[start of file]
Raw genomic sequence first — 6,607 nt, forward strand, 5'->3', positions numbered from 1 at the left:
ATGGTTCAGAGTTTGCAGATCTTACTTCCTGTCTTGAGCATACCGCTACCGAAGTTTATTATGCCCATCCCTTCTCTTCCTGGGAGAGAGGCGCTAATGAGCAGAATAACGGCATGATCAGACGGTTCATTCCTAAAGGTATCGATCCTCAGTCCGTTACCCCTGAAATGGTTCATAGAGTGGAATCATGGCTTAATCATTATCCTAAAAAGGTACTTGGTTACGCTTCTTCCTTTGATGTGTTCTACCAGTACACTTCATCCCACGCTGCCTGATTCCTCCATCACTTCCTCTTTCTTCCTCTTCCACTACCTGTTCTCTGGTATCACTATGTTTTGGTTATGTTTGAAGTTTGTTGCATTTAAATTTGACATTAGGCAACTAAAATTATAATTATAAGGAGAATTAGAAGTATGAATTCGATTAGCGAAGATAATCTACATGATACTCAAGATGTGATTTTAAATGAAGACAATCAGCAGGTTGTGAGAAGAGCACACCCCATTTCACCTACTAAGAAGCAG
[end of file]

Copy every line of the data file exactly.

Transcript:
Raw genomic sequence first — 6,607 nt, forward strand, 5'->3', positions numbered from 1 at the left:
ATGGTTCAGAGTTTGCAGATCTTACTTCCTGTCTTGAGCATACCGCTACCGAAGTTTATTATGCCCATCCCTTCTCTTCCTGGGAGAGAGGCGCTAATGAGCAGAATAACGGCATGATCAGACGGTTCATTCCTAAAGGTATCGATCCTCAGTCCGTTACCCCTGAAATGGTTCATAGAGTGGAATCATGGCTTAATCATTATCCTAAAAAGGTACTTGGTTACGCTTCTTCCTTTGATGTGTTCTACCAGTACACTTCATCCCACGCTGCCTGATTCCTCCATCACTTCCTCTTTCTTCCTCTTCCACTACCTGTTCTCTGGTATCACTATGTTTTGGTTATGTTTGAAGTTTGTTGCATTTAAATTTGACATTAGGCAACTAAAATTATAATTATAAGGAGAATTAGAAGTATGAATTCGATTAGCGAAGATAATCTACATGATACTCAAGATGTGATTTTAAATGAAGACAATCAGCAGGTTGTGAGAAGAGCACACCCCATTTCACCTACTAAGAAGCAG